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  1. bergstrommartin Tuesday, June 25, 2013

    For all their potential usefulness, these data sets will be worthless if the information gleaned from them is not interpreted intelligently and used effectively. That might seem like a relatively straightforward presumption, but data-literacy is far from ubiquitous right now and, with the increasing popularity of “big data,” this can be especially problematic. “Big Data” is certainly trendy right now, which has led to a wealth of new data collection and data sources, but these new sources of information have not been matched by new sources of data analysts and thinkers. This means that many of these new data streams are either underused, or misused; both problematic.

    If we are to continue this data-oriented trend, and I believe we should, we must also look to educate more people in the intricacies and subtleties of correlations, causations, and sheer randomness. I do not mean to sound elitist, but handing over huge new data-sets to someone who does not know how to use them does little to improve anything and can actually be counterintuitive. A friend of mine’s college “discovered” that student athletes were much less likely to drop-out than other students and subsequently spent large sums of money recruiting student athletes from the demographics that were most likely to drop out. What happened? A quarter of the next year’s freshman football team dropped out. It wasn’t that student athletes were less likely to drop-out, but that the type of student who had been likely to join a sport were also less likely to drop out. That might seem obvious to you and me, but with an old-school provost, nothing should be presumed.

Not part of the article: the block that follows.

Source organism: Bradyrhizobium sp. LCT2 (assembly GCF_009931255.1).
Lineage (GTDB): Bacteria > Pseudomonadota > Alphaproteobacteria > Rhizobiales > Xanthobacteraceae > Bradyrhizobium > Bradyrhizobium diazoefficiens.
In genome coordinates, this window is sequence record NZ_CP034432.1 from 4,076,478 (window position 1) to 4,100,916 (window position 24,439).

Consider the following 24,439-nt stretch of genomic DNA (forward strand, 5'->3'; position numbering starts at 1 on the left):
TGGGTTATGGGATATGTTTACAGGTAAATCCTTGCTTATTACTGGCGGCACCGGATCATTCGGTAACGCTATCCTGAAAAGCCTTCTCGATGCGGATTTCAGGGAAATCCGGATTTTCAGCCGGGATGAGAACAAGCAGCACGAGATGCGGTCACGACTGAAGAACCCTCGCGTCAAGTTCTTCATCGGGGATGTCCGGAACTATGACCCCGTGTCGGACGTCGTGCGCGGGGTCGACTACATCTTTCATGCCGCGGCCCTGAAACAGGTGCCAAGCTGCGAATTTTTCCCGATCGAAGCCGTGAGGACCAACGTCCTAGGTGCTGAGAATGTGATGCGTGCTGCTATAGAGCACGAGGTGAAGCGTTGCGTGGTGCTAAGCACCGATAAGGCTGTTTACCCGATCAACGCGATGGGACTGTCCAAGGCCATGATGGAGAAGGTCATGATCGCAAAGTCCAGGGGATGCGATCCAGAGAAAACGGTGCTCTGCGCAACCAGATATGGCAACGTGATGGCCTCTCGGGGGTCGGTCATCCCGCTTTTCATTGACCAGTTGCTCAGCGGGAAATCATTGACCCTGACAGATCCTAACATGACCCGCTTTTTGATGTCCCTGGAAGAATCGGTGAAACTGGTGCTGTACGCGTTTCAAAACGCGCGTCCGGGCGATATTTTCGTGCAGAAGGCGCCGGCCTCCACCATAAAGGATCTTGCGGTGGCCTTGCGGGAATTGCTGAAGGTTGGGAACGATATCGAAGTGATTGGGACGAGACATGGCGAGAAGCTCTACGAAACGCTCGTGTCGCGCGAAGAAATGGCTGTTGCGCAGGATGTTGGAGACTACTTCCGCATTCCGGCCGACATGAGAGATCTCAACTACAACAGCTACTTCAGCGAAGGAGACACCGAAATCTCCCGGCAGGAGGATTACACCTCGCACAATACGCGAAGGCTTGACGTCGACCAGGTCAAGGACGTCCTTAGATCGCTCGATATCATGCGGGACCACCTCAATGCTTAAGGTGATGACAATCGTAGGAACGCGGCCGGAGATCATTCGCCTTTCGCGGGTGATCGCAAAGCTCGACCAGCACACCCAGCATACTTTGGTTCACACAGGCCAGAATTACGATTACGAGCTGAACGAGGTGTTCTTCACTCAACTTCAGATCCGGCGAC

2. Martin Bergstrom Tuesday, June 25, 2013

    For all their potential usefulness, these data sets will be worthless if the information gleaned from them is not interpreted intelligently and used effectively. That might seem like a relatively straightforward presumption, but data-literacy is far from ubiquitous right now and, with the increasing popularity of “big data,” this can be especially problematic. “Big Data” is certainly trendy right now, which has led to a wealth of new data collection and data sources, but these new sources of information have not been matched by new sources of data analysts and thinkers. This means that many of these new data streams are either underused, or misused; both problematic.

    If we are to continue this data-oriented trend, and I believe we should, we must also look to educate more people in the intricacies and subtleties of correlations, causations, and sheer randomness. I do not mean to sound elitist, but handing over huge new data-sets to someone who does not know how to use them does little to improve anything and can actually be counterintuitive. A friend of mine’s college “discovered” that student athletes were much less likely to drop-out than other students and subsequently spent large sums of money recruiting student athletes from the demographics that were most likely to drop out. What happened? A quarter of the next year’s freshman football team dropped out. It wasn’t that student athletes were less likely to drop-out, but that the type of student who had been likely to join a sport were also less likely to drop out. That might seem obvious to you and me, but with an old-school provost, nothing should be presumed.